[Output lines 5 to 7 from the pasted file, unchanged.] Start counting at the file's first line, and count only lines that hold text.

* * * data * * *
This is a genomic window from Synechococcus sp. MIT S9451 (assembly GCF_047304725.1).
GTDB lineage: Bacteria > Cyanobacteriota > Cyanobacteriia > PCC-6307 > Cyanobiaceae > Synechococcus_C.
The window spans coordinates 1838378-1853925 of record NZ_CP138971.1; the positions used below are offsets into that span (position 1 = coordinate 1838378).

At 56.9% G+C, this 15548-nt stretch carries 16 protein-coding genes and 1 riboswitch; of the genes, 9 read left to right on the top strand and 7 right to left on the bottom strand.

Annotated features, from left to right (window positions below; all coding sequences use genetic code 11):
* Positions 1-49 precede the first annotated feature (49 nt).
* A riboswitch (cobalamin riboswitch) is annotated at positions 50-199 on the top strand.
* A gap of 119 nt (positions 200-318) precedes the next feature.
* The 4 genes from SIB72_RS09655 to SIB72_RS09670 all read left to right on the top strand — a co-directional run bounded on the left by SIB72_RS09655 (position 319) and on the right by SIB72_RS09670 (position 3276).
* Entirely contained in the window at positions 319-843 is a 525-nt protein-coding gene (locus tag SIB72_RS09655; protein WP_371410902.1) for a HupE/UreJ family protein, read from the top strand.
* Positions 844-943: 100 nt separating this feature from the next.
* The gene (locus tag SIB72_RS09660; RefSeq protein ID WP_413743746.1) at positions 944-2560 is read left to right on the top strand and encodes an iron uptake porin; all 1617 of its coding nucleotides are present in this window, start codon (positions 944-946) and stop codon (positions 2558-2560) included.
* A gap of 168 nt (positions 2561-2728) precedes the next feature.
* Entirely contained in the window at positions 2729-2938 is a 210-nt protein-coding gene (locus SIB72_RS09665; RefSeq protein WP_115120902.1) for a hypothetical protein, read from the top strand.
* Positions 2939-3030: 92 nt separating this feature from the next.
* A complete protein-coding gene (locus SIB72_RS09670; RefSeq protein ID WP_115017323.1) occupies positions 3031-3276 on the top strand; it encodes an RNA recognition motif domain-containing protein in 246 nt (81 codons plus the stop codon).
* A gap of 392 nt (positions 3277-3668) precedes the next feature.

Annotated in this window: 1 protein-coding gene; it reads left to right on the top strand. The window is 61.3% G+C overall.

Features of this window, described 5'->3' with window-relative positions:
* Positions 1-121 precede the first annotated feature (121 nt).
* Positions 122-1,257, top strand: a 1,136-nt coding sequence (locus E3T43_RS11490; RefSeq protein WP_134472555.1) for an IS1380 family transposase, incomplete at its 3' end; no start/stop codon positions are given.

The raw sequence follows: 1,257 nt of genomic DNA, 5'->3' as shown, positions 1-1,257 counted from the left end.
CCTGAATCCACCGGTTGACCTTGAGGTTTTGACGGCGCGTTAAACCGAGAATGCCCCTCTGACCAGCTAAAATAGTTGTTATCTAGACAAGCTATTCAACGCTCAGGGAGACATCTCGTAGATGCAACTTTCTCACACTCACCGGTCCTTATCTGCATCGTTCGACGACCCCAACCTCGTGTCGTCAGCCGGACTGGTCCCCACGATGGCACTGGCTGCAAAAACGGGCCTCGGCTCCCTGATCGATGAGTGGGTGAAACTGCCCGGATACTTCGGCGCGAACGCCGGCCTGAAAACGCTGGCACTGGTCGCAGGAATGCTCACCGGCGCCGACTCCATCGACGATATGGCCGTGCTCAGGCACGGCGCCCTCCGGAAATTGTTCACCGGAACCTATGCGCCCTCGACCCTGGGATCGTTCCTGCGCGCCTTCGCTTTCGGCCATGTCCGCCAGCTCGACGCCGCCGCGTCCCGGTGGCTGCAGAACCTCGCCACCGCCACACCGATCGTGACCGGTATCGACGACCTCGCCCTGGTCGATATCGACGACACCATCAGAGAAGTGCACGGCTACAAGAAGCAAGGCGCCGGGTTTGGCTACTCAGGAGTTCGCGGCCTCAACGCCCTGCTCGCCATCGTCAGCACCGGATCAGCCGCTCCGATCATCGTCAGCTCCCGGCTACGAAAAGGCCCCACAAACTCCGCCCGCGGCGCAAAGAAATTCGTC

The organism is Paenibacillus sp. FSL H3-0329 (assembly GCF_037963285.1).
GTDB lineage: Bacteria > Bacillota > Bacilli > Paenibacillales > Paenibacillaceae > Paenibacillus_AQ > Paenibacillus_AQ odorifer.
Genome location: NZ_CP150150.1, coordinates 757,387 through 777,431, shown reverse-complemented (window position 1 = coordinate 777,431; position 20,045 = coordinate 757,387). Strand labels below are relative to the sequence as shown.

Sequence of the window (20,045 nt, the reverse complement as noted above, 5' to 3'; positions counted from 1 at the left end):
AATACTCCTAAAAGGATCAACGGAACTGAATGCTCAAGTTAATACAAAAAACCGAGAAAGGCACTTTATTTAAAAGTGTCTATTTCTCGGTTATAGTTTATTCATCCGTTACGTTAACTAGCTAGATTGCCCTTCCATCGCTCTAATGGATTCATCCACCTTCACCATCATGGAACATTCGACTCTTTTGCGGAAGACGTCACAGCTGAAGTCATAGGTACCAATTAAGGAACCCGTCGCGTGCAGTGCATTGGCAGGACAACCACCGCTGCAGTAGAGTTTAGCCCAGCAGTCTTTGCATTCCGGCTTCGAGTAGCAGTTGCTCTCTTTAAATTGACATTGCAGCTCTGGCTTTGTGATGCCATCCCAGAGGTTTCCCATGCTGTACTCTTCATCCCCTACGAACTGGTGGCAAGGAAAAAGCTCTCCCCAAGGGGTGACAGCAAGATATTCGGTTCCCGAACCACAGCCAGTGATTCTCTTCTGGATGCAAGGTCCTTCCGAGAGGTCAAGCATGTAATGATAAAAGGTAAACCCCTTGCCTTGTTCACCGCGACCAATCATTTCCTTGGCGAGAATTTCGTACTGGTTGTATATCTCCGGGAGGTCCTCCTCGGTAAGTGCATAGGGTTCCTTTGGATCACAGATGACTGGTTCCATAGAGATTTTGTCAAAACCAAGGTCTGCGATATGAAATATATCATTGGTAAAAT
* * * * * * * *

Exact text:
Annotated features, from left to right (window positions below; all coding sequences use genetic code 11):
* Positions 1-49 precede the first annotated feature (49 nt).
* A riboswitch (cobalamin riboswitch) is annotated at positions 50-199 on the top strand.